What lab tests are useful for the clinical diagnosis of Giant Cell Arteritis?
The erythrocyte sedimentation rate (ESR) is the most useful laboratory test and tends to be higher in GCA than in other vasculitides. It is almost always >50 mm/hour (85%–90%), typically 80 to 100 mm/hour by the Westergren method. Although ESR is highly sensitive in GCA, specificity is poor. A minority of patients (10%–15%) will have a “normal” ESR. These patients typically have fewer systemic symptoms with an ESR of 40 to 50 mm/hour accompanied by an elevated C-reactive protein (CRP). Less than 5-10% will have both an ESR < 30mm/hr and a normal CRP.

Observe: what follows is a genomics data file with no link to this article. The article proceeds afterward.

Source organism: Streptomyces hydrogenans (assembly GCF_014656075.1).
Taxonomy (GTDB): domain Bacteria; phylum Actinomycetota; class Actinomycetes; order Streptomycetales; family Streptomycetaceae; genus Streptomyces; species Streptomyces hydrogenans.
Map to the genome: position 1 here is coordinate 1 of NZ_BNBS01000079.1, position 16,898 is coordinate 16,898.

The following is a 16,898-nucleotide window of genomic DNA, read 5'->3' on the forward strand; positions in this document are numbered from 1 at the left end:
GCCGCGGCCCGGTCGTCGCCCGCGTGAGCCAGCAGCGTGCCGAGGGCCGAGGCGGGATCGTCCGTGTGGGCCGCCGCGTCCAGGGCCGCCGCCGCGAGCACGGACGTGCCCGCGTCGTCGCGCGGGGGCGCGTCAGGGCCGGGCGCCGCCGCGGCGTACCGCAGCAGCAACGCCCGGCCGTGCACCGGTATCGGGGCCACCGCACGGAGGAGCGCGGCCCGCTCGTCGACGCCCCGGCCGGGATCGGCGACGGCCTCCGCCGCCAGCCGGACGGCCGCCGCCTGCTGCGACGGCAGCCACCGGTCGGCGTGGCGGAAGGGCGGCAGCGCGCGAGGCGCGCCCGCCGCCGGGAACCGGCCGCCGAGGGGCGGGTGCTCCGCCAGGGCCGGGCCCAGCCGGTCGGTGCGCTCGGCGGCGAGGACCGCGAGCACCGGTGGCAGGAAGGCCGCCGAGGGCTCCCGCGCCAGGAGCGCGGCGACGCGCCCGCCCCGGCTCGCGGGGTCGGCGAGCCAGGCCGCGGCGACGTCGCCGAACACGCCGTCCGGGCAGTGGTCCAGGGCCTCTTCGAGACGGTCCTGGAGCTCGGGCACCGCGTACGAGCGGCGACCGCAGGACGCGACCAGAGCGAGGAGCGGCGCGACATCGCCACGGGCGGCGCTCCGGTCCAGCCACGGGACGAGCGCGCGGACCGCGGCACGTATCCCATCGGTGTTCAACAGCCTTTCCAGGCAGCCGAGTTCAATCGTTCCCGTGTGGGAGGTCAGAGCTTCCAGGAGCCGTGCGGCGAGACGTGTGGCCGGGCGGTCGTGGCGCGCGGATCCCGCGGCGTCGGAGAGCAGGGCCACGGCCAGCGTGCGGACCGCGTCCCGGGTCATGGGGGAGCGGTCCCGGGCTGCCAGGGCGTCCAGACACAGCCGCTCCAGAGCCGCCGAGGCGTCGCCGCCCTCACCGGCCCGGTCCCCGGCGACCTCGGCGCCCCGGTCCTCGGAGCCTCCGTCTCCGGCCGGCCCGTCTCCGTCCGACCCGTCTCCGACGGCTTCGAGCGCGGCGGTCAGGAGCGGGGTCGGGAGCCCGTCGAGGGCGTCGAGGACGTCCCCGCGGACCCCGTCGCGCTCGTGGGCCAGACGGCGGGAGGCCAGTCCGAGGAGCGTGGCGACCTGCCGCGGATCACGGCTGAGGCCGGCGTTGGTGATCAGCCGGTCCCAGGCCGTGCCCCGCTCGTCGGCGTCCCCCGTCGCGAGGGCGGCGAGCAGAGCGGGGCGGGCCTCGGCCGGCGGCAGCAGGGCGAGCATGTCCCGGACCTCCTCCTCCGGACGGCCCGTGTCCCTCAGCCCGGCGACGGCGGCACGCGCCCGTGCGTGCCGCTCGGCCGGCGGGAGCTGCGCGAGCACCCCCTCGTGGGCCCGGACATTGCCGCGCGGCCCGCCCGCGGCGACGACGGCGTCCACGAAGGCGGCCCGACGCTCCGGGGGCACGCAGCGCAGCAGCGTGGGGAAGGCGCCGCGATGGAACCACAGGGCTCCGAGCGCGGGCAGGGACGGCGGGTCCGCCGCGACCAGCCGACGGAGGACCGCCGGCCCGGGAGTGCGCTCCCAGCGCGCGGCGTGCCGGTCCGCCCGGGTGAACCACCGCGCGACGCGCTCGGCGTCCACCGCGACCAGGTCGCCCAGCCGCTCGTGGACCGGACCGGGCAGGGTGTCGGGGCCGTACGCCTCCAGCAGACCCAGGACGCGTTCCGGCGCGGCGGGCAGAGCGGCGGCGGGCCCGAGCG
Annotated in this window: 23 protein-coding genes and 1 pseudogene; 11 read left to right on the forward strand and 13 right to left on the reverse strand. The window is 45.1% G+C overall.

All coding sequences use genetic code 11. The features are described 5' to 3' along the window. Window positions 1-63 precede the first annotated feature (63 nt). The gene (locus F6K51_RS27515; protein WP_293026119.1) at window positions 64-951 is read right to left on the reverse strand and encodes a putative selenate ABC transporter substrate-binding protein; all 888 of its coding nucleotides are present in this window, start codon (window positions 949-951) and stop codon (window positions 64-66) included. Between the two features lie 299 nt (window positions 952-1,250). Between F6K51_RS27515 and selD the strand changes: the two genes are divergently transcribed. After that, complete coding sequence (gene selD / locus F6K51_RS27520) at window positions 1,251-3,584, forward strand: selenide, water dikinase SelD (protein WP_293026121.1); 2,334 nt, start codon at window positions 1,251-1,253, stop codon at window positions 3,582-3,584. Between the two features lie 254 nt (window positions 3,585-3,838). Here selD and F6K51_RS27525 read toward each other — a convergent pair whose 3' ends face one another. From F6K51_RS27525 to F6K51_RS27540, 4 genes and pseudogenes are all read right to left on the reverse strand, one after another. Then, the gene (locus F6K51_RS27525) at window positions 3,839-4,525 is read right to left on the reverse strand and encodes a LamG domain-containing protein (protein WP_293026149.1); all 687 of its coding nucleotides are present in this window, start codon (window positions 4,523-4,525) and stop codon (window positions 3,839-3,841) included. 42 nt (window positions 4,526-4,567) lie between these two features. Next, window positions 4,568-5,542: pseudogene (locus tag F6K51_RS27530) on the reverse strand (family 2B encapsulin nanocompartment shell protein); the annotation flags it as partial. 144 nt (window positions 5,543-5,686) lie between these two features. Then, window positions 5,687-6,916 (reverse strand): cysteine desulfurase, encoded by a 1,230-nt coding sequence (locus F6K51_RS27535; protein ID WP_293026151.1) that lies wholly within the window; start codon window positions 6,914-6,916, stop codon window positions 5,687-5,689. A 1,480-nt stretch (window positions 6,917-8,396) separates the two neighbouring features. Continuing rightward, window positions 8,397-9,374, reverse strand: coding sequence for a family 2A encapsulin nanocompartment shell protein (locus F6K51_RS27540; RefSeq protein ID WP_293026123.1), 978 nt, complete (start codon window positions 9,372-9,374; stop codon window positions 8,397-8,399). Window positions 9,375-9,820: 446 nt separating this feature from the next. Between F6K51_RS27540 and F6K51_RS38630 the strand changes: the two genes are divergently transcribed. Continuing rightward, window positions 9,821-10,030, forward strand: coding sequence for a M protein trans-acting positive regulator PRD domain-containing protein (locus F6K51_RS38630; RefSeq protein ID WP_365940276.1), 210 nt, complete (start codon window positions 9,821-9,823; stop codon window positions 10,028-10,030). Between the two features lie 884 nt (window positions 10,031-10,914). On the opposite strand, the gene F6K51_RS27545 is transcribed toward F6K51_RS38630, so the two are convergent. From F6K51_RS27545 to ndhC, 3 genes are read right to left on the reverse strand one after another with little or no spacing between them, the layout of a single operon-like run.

Other nonspecific markers of systemic inflammation, including anemia, thrombocytosis, abnormal liver function tests (especially alkaline phosphatase), and an elevated CRP (frequently to very high levels, >10 mg/dL), are commonly seen. None of these tests is diagnostic. GCA has no associated autoantibodies, such as rheumatoid factor and antinuclear antibody.